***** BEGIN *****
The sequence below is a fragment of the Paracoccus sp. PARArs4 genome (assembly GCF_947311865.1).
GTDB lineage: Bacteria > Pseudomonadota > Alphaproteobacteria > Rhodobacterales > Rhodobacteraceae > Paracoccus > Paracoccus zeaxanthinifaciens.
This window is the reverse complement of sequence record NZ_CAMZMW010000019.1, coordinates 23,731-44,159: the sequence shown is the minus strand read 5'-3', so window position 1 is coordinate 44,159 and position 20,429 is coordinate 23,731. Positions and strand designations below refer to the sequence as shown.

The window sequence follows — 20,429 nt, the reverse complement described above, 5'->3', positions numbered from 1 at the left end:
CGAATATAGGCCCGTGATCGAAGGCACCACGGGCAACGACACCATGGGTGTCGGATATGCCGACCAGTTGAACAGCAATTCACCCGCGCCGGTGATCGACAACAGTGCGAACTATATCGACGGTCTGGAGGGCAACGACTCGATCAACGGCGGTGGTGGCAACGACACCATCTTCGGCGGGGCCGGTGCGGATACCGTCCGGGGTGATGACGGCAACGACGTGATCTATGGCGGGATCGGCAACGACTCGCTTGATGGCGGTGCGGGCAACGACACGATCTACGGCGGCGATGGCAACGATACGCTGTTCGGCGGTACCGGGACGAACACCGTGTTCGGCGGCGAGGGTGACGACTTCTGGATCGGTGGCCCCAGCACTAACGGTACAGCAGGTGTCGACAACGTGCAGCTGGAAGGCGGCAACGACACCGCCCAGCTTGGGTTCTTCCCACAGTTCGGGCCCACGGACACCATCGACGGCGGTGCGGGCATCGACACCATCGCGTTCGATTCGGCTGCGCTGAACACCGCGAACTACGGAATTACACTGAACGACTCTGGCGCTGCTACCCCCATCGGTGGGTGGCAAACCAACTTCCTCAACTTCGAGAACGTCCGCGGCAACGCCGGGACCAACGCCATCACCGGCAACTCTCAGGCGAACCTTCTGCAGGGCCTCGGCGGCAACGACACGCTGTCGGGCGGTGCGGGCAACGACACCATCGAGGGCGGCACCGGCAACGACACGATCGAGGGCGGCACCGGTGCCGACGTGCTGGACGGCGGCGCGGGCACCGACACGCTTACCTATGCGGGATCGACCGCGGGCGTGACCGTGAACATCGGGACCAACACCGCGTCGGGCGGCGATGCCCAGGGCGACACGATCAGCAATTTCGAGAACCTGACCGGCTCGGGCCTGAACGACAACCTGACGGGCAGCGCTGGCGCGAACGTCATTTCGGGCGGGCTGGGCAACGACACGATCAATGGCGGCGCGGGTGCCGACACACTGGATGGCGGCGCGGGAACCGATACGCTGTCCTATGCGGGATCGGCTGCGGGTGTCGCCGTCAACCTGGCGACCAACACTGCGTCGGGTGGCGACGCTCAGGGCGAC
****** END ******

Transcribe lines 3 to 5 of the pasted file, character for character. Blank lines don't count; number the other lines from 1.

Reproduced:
This window is the reverse complement of sequence record NZ_CAMZMW010000019.1, coordinates 23,731-44,159: the sequence shown is the minus strand read 5'-3', so window position 1 is coordinate 44,159 and position 20,429 is coordinate 23,731. Positions and strand designations below refer to the sequence as shown.

The window sequence follows — 20,429 nt, the reverse complement described above, 5'->3', positions numbered from 1 at the left end:
CGAATATAGGCCCGTGATCGAAGGCACCACGGGCAACGACACCATGGGTGTCGGATATGCCGACCAGTTGAACAGCAATTCACCCGCGCCGGTGATCGACAACAGTGCGAACTATATCGACGGTCTGGAGGGCAACGACTCGATCAACGGCGGTGGTGGCAACGACACCATCTTCGGCGGGGCCGGTGCGGATACCGTCCGGGGTGATGACGGCAACGACGTGATCTATGGCGGGATCGGCAACGACTCGCTTGATGGCGGTGCGGGCAACGACACGATCTACGGCGGCGATGGCAACGATACGCTGTTCGGCGGTACCGGGACGAACACCGTGTTCGGCGGCGAGGGTGACGACTTCTGGATCGGTGGCCCCAGCACTAACGGTACAGCAGGTGTCGACAACGTGCAGCTGGAAGGCGGCAACGACACCGCCCAGCTTGGGTTCTTCCCACAGTTCGGGCCCACGGACACCATCGACGGCGGTGCGGGCATCGACACCATCGCGTTCGATTCGGCTGCGCTGAACACCGCGAACTACGGAATTACACTGAACGACTCTGGCGCTGCTACCCCCATCGGTGGGTGGCAAACCAACTTCCTCAACTTCGAGAACGTCCGCGGCAACGCCGGGACCAACGCCATCACCGGCAACTCTCAGGCGAACCTTCTGCAGGGCCTCGGCGGCAACGACACGCTGTCGGGCGGTGCGGGCAACGACACCATCGAGGGCGGCACCGGCAACGACACGATCGAGGGCGGCACCGGTGCCGACGTGCTGGACGGCGGCGCGGGCACCGACACGCTTACCTATGCGGGATCGACCGCGGGCGTGACCGTGAACATCGGGACCAACACCGCGTCGGGCGGCGATGCCCAGGGCGACACGATCAGCAATTTCGAGAACCTGACCGGCTCGGGCCTGAACGACAACCTGACGGGCAGCGCTGGCGCGAACGTCATTTCGGGCGGGCTGGGCAACGACACGATCAATGGCGGCGCGGGTGCCGACACACTGGATGGCGGCGCGGGAACCGATACGCTGTCCTATGCGGGATCGGCTGCGGGTGTCGCCGTCAACCTGGCGACCAACACTGCGTCGGGTGGCGACGCTCAGGGCGAC